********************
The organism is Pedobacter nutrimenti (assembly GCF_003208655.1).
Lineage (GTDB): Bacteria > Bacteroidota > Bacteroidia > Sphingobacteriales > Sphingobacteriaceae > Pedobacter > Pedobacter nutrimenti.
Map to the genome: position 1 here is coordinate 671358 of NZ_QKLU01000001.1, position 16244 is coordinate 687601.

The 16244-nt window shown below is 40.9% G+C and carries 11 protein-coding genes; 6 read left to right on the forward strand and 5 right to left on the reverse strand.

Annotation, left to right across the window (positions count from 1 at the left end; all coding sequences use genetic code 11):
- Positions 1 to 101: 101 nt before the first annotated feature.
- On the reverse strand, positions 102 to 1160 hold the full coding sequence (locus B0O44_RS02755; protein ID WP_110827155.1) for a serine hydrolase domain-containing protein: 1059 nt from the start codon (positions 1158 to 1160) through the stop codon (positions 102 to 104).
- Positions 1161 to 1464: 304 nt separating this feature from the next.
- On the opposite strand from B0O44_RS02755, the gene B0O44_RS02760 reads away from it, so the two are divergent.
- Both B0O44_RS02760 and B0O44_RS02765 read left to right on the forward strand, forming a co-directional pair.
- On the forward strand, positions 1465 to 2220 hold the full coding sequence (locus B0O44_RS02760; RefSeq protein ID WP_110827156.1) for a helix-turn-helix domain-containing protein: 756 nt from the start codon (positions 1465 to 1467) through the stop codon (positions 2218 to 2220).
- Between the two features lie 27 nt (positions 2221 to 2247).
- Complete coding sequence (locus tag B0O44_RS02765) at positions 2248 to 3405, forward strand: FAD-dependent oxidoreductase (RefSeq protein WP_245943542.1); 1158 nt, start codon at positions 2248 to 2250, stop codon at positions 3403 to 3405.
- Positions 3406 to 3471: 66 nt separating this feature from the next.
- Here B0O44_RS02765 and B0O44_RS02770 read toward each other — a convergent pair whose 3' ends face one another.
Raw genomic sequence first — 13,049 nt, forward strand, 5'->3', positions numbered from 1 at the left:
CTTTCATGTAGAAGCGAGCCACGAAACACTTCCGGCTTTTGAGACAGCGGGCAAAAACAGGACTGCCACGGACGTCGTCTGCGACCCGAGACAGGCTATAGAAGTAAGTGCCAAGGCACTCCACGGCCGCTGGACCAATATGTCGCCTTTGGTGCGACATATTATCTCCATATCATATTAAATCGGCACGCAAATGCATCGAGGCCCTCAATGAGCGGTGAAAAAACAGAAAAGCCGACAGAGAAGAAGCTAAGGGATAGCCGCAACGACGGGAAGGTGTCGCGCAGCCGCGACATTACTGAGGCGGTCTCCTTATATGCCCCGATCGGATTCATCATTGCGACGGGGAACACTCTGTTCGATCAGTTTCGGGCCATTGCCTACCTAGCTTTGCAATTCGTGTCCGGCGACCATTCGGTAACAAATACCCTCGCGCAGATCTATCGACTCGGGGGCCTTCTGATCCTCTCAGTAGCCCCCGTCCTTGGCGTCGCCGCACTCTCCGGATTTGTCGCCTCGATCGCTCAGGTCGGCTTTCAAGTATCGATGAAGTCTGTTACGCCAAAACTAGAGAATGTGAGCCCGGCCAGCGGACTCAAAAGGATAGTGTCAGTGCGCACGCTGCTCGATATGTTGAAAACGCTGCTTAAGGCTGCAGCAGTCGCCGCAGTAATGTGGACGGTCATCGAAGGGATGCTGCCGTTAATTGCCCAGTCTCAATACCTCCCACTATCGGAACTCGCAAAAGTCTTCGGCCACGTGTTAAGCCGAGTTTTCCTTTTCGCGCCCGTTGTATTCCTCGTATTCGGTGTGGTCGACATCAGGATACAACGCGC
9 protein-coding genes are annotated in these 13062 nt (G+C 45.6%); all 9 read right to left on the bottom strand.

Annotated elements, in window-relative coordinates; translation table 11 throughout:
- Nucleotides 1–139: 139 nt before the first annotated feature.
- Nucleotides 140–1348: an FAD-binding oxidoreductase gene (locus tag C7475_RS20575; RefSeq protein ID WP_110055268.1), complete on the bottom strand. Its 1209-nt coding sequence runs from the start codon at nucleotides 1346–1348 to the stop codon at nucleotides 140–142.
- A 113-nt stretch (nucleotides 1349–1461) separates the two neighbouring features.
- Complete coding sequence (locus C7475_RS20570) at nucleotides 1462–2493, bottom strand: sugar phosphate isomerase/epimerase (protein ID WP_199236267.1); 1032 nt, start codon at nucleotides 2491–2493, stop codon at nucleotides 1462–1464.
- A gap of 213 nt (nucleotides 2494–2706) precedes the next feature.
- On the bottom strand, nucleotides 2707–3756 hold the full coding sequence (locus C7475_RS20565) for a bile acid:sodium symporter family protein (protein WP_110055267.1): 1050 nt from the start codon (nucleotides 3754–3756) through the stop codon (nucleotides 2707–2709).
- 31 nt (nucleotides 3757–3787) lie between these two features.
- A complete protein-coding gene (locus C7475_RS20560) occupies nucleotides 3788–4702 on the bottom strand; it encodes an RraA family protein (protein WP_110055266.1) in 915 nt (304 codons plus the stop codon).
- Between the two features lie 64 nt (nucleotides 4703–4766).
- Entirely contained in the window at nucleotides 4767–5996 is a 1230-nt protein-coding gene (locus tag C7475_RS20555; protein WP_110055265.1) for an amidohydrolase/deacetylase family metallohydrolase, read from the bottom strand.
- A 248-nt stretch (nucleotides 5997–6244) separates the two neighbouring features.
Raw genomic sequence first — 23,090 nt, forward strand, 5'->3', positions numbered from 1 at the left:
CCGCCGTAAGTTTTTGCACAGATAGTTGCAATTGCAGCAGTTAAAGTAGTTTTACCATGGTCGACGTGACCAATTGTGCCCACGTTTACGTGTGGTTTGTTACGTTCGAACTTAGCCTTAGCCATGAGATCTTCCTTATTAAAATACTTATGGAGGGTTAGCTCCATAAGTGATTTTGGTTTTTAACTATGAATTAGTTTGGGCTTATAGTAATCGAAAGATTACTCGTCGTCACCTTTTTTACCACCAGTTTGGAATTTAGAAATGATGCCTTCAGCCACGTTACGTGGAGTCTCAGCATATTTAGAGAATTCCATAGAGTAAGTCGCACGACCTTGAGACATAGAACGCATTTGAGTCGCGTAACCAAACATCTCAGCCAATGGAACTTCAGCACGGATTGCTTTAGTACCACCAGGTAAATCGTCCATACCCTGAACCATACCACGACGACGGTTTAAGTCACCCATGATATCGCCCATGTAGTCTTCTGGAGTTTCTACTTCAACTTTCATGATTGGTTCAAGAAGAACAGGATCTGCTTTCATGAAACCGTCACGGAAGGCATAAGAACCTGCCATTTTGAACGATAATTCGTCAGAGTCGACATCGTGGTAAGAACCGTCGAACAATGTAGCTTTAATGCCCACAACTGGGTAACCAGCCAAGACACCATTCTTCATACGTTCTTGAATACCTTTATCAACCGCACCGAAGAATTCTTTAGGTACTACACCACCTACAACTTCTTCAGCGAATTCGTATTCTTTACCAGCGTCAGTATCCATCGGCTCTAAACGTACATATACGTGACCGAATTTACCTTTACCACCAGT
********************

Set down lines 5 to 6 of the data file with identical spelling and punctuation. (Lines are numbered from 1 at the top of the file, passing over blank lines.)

Annotation, left to right across the window (positions count from 1 at the left end; all coding sequences use genetic code 11):
- Positions 1 to 101: 101 nt before the first annotated feature.